Wayne Bailey, a resident who regularly takes photos and videos (that I often use) of construction/operations issues that impact residents, asked representatives of Tishman Construction if the security guard at the sites they're building works for them.
After Tishman Senior VP Eric Reid said yes, Bailey asked why a guard told him not to shoot video of the site, even though he was on a public street.

"I will address it with principals for that security firm," Reid said.
Forest City Ratner executive Ashley Cotton, the …

Atlantic Yards/Pacific Park graphic: what's built/what might be coming + FAQ (post-dated pinned post)

This graphic, posted in February 2018, is post-dated to stay at the top of the blog. It will be updated as announced configurations change and buildings launch. Note the unbuilt B1 and the proposed--but not yet approved--shift in bulk to the unbuilt Site 5.

The August 2014 tentative configurations proposed by developer Greenland Forest City Partners will change. The project is already well behind that tentative timetable.

How many people are expected?

Atlantic Yards/Pacific Park has a projected 6,430 apartments housing 2.1 persons per unit (as per Chapter 4 of the 2006 Final Environmental Impact Statement), which would mean 13,503 new residents, with 1,890 among them in low-income affordable rentals, and 2,835 in moderate- and middle-income affordable rentals.

That leaves 8,778 people in market-rate rentals and condos, though let's call it 8,358 after subtracting 420 who may live in 200 promised below-market condos. So that's 5,145 in below-market units, though many of them won…

The passing of David Sheets, Dean Street renter, former Freddy's bartender, eminent domain plaintiff, and singular personality

David Sheets, longtime Dean Street renter, Freddy's bartender, eminent domain plaintiff, and singular personality, died 1/17/18 in HCA Greenview Hospital in Bowling Green, KY. He was 56.

There are obituary notices in the Bowling Green Daily News and the Wichita Eagle, which state:
He was born in Wichita, KS where he attended public Schools and Wichita State University. He lived for many years in Brooklyn, NY, and was employed as a legal assistant. David's hobby was cartography and had an avid interest in Mass Transit Systems of the world. David was predeceased by his father, Kenneth E. Sheets. He is survived by his mother, Wilma Smith, step-brother, Billy Ray Smith and his wife, Jane all of Bowling Green; step-sister, Ellen Smith Alexander and her husband, Jerry of Bella Vista, AR; several cousins and step-nieces and step-nephews also survive. Memorial Services will be on Monday, January 22, 2018 at 1:00 pm with visitation from 10:00 am to 1:00 pm Monday at Johnson-Vaughn-Phe…

Some skepticism on Belmont hockey deal: lease value seems far below Aqueduct racino; unclear (but large?) cost for LIRR service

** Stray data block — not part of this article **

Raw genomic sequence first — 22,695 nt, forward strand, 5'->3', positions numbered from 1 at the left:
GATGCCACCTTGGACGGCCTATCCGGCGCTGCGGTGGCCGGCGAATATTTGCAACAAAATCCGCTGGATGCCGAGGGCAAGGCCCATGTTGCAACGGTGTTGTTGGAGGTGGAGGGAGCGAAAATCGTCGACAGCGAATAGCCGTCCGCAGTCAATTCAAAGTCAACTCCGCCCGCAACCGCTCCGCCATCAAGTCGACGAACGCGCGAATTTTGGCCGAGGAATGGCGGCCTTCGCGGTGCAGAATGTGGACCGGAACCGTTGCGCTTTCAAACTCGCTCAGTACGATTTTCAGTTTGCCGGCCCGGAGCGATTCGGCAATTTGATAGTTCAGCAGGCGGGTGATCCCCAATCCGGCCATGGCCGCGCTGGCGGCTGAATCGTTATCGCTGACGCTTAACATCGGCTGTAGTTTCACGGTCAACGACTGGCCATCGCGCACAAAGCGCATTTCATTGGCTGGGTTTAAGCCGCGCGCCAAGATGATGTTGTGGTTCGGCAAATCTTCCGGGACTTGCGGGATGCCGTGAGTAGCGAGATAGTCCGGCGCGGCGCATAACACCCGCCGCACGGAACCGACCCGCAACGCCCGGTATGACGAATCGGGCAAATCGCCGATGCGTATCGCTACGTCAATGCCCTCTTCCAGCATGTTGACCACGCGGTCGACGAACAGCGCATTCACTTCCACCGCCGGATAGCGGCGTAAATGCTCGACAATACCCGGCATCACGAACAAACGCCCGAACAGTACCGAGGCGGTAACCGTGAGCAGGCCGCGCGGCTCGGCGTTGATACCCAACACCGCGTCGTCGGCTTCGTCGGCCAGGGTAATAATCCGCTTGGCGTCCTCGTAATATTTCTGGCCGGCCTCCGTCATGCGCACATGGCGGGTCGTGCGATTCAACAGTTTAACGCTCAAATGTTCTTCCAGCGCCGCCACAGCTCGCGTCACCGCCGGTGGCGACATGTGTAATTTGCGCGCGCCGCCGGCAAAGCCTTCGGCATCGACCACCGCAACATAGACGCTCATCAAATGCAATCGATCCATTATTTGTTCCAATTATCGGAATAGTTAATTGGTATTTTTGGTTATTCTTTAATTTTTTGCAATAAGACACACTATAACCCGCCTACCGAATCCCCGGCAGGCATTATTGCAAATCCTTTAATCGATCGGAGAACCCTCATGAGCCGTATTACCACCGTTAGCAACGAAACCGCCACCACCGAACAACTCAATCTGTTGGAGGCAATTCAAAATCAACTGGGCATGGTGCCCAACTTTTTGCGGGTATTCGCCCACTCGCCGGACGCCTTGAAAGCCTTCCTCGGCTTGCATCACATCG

As I wrote for The Bridge 12/20/1, The Islanders Say Bye to Brooklyn, But Where Next?, the press conference announcing a new arena at Belmont Park for the New York Islanders was "long on pomp... but short on specifics."

Notably, a lease valued at $40 million "upfront to lease up to 43 acres over 49 years... seems like a good deal on rent for the state-controlled property." Also, the Long Island Rail Road will expand service to Belmont.

That indicates public support for an arena widely described as "privately financed," but how much? We don't know yet, but some more details--or at least questions--have emerged.

An Aqueduct comparable?

Well, we don't know what the other bid was, and there aren't exactly parcels that large offering direct comparables.

But consider: Genting New York LLC in September 2010 was granted a franchise to operate a video lottery terminal under a 30 year lease on 67 acres at Aqueduct Park (as noted by Gov. Andrew Cuomo).


Barclays Center event June 11 to protest plans to expand Israeli draft; questions about logistics

At right is a photo of a poster spotted in Hasidic Williamsburg right. Clearly there's an event scheduled at the Barclays Center aimed at the Haredi Jewish community (strict Orthodox Jews who reject secular culture), but the lack of English text makes it cryptic.

The website explains, Protest Against Israeli Draft of Bnei Yeshiva Rescheduled for Barclays Center:
A large asifa to protest the drafting of bnei yeshiva in Eretz Yisroel into the Israeli army that had been set to take place this month will instead be held on Sunday, 17 Sivan/June 11, at the Barclays Center in Downtown Brooklyn, NY. So attendees at a big gathering will protest an apparent change of policy that will make it much more difficult for traditional Orthodox Jewish students--both Hasidic (who follow a rebbe) and non-Hasidic (who don't)--to get deferments from the draft. Comments on the Yeshiva World website explain some of the debate.

The logistical questions

What's unclear is how large the ev…